The ethical basis for performing cardiopulmonary resuscitation only after informed consent in selected patient groups admitted to hospital

Clinical Ethics, 12(3), 111-116
Authors: Philip Berry, Iona Heath
“Cardiopulmonary resuscitation is frequently performed on patients who, in retrospect, had a very low chance of survival. This is because all patients are ‘For cardiopulmonary resuscitation’ on admission to hospital by default, and delays occur before cardiopulmonary resuscitation can be ‘de-prescribed’. This article reviews the nature of potential harms caused by futile cardiopulmonary resuscitation, the reasons why de-prescription may be delayed, recent legal judgements relevant to timely do not attempt cardiopulmonary resuscitation decision making, and the possible detrimental effects of do not attempt cardiopulmonary resuscitation discussions on end of life care.”
Find article here.

Withdrawing clinically assisted nutrition and hydration (CANH) in patients with prolonged disorders of consciousness: is there still a role for the courts?

Journal of Medical Ethics 2017;43:476-480.
Author: English V, Sheather JC
“Currently, in England and Wales, Court of Protection’s Practice Directive 9E (PD9E) requires all cases of proposed withdrawal or withholding of life-sustaining treatment in relation to adults in a permanent vegetative state (PVS) or minimally conscious state be referred to the Court. This paper looks at the origins of PD9E and contrasts the routine requirement to refer cases to court with the complex clinical terrain that comprises those suffering from prolonged disorders of consciousness.”
Find article here (part of a series of articles on this topic)

Suicide and self-harm in prisons hit worst ever levels

The Guardian, 29 June 2017
Author: Rajeev Syal
“Prisons have “struggled to cope” with record rates of suicide and self-harm among inmates following cuts to funding and staff numbers, the public spending watchdog has said. The National Audit Office said it remains unclear how the authorities will meet aims for improving prisoners’ mental health or get value for money because of a lack of relevant data. Auditors said that self-harm incidents increased by 73% between 2012 and 2016 to 40,161, while the 120 self-inflicted deaths in prison in 2016 was the highest figure on record and almost double that for 2012.”
Find article here.

111 People Ended Their Lives in 6 Months Under California’s New Right-to-Die Law

Fortune, 28 June 2017
Author: Sy Mukherjee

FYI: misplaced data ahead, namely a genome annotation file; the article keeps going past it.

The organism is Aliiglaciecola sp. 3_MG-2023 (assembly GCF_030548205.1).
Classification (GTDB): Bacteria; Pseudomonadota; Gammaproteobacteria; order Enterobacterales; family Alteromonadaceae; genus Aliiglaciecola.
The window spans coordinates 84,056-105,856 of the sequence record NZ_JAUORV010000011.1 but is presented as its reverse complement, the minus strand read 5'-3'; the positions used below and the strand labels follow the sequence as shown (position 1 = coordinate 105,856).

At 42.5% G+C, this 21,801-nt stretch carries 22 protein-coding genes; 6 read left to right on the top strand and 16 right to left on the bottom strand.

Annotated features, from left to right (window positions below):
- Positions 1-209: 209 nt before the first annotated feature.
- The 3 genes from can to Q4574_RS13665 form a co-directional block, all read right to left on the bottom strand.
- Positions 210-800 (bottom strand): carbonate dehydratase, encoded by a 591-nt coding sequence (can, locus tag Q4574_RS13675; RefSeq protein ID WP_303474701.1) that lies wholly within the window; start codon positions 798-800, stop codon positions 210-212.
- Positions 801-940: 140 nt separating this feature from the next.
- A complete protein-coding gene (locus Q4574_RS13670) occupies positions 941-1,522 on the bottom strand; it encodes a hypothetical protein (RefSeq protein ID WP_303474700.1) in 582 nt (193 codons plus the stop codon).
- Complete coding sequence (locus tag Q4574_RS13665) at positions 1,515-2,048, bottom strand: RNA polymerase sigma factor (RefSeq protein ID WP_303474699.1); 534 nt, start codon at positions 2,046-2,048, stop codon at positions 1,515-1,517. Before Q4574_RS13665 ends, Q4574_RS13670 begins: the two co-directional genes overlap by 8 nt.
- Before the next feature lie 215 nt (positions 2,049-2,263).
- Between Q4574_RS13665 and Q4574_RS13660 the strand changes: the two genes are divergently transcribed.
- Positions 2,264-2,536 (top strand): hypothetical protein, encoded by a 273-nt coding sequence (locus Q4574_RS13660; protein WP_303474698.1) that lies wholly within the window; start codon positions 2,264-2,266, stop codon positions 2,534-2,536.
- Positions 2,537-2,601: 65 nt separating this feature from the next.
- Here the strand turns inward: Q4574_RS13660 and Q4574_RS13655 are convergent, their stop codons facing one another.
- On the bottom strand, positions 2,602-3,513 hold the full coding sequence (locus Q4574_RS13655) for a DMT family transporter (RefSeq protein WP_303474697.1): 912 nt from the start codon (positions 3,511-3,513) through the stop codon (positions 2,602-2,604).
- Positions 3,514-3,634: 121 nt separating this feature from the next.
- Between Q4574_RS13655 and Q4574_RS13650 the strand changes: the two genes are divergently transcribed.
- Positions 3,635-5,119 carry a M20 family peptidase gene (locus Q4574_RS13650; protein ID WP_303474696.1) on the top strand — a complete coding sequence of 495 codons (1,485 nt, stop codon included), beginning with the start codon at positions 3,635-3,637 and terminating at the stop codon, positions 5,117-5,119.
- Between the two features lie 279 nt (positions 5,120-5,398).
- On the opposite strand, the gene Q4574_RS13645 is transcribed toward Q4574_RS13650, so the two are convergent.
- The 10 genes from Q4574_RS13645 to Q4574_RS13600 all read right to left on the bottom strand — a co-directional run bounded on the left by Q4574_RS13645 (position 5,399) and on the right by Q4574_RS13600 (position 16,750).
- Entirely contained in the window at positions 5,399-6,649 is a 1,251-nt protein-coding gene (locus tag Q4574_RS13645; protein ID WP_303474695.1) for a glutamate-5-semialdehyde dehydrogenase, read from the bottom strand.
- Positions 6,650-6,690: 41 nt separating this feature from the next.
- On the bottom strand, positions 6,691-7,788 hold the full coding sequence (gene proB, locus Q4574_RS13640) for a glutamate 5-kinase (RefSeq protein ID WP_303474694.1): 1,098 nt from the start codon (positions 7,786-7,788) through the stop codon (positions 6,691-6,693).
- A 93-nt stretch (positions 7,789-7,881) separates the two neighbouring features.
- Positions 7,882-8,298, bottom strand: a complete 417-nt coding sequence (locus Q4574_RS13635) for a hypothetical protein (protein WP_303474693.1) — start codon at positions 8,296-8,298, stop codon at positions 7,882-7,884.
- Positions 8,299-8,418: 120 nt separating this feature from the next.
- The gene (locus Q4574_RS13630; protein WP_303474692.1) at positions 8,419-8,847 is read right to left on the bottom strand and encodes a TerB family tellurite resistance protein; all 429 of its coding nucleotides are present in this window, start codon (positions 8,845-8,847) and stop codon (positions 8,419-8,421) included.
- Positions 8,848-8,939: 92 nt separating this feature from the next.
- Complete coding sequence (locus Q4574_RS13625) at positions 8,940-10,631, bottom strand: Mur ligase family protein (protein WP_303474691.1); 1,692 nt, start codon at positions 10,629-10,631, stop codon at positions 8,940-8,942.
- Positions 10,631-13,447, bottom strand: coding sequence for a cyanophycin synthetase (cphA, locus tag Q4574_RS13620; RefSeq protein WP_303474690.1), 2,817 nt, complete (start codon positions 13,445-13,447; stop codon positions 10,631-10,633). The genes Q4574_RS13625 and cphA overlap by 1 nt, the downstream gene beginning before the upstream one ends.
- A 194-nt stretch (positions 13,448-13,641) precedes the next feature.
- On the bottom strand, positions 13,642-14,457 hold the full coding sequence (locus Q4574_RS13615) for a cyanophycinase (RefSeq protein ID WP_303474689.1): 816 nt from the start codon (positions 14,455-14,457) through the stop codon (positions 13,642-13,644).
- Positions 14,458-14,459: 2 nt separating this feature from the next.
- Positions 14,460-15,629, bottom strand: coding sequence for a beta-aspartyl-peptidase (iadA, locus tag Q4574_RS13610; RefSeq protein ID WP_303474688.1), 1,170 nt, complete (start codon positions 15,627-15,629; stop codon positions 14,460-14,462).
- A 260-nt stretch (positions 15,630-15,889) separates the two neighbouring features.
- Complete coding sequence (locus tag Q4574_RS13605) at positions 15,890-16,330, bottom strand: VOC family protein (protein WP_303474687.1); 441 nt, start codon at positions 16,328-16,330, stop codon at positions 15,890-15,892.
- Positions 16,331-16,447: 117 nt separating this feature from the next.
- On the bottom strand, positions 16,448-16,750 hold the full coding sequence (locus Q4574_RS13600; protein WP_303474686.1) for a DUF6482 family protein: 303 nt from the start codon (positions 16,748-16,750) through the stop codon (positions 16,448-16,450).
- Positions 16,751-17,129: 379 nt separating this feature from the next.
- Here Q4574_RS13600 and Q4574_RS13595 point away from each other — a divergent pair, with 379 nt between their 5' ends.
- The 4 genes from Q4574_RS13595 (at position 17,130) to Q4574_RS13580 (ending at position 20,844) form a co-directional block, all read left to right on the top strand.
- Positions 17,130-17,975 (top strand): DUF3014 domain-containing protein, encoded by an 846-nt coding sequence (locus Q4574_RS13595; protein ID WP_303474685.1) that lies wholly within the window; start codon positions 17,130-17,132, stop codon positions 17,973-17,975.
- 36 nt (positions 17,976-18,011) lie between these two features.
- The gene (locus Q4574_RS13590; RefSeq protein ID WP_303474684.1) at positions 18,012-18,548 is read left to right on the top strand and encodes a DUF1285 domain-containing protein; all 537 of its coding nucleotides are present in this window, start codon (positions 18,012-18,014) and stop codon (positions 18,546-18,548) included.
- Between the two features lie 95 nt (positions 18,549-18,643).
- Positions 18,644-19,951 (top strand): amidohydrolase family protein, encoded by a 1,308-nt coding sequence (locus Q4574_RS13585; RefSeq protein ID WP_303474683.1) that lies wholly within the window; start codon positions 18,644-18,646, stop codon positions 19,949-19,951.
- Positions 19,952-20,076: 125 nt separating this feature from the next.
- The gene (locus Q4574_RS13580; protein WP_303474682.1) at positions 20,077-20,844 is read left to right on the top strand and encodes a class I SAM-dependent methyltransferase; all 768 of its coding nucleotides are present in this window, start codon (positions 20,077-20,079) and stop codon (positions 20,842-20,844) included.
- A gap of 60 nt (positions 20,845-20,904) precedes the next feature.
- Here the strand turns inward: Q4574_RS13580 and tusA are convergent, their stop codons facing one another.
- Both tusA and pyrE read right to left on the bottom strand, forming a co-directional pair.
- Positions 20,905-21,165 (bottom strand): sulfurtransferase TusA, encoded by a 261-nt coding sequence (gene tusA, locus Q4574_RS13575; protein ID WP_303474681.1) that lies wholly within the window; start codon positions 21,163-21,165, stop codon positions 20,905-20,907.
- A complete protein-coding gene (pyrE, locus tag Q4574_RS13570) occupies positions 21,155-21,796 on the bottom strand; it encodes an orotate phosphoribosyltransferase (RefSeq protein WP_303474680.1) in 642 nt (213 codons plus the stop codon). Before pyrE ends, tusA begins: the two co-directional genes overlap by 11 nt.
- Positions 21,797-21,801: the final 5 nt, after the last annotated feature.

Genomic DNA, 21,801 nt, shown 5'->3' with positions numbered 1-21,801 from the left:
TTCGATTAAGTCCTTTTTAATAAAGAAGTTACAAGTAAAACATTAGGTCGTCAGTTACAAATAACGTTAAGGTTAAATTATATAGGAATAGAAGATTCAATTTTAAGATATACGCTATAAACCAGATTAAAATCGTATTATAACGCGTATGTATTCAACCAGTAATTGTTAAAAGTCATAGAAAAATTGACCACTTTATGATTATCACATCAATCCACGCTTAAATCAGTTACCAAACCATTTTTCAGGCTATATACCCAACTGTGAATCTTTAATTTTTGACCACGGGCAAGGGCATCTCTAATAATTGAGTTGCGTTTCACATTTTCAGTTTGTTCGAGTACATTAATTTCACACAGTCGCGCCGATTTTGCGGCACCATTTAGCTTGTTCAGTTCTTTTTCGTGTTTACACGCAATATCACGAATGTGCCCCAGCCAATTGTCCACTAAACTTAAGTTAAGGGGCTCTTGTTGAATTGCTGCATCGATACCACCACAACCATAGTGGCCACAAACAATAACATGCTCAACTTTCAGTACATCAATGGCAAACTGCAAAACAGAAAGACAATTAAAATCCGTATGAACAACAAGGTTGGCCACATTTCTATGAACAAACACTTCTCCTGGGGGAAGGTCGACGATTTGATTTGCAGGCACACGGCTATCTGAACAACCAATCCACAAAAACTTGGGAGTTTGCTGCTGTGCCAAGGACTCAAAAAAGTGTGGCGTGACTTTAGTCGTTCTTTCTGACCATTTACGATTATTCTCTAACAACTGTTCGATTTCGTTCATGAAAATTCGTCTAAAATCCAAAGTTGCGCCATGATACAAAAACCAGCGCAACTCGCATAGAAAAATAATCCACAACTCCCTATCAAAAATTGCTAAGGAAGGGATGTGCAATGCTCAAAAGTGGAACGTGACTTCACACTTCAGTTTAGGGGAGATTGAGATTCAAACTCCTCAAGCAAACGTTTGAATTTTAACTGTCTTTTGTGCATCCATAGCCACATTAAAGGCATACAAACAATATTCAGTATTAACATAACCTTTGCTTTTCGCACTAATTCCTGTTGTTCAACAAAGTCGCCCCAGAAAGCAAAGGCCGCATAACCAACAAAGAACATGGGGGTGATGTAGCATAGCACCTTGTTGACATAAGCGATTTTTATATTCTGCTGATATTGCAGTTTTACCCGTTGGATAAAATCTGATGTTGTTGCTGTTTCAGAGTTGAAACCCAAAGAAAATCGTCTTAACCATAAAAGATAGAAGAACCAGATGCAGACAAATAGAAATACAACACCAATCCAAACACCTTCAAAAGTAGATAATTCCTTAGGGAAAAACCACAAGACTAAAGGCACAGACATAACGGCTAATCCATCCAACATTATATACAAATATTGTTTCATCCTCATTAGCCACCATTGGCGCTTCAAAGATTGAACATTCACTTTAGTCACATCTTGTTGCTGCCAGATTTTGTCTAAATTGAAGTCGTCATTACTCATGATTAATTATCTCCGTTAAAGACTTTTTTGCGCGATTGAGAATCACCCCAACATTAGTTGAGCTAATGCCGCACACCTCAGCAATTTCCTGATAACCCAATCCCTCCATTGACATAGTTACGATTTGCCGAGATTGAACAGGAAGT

“In 2016, California became the sixth state to enact a “right-to-die” or physician-assisted suicide law (Washington, D.C. also has one in place). Health officials from the Golden State now report that 111 terminally ill patients used the law to legally end their lives in its first six months. 59 people who requested life-ending medication didn’t wind up taking it by the end of 2016 (21 others died without taking the drugs in the first place).”
Find article here.

Euthanasia survey hints at support from doctors, nurses and division

SMH, 24 June 2017
Author: James Robertson
“Most NSW doctors and nurses support a controversial medical euthanasia bill headed for Parliament, according to research that could prompt new debate about the medical fraternity’s willingness to accept changes to assisted suicide laws. A bill, to allow patients to apply for medically assisted euthanasia in specific circumstances when older than 25, will be introduced to the NSW upper house in August for a conscience vote. About 60 per cent of doctors support the Voluntary Assisted Dying Bill and fewer than 30 per cent oppose it.”
Find article here.

Euthanasia survey hints at support from doctors, nurses and division

SMH, 24 June 2017
Author: James Robertson
“Most NSW doctors and nurses support a controversial medical euthanasia bill headed for Parliament, according to research that could prompt new debate about the medical fraternity’s willingness to accept changes to assisted suicide laws.”
Find article here.

New Frontiers in End-of-Life Ethics (and Policy): Scope, Advance Directives and Conscientious Objection

Bioethics, 31(6) 2017, 422-423
Author: Udo Schuklenk
“However, it would be premature to conclude that all arguments are settled now, if not in politics and law, and that, certainly in ethics, nothing much original could be added to the existing corpus of critical analysis and argument. In fact jurisdictions considering the decriminalization of medical aid in dying are grappling today with three issues that deserve further analysis.”
Find article here.

The Disputed Death of an 8-Year-Old Whose Organs Were Donated

The Atlantic, 16 June 2017
Author: Sarah Zhang
“This unusual case casts light on a once-controversial but increasingly common protocol called “organ donation after circulatory death,” which occurs after the heart has stopped. (Also sometimes called “donation after cardiac death,” or DCD.) In contrast, the vast majority of organs in the U.S. come from donors who are brain dead.”
Find article here.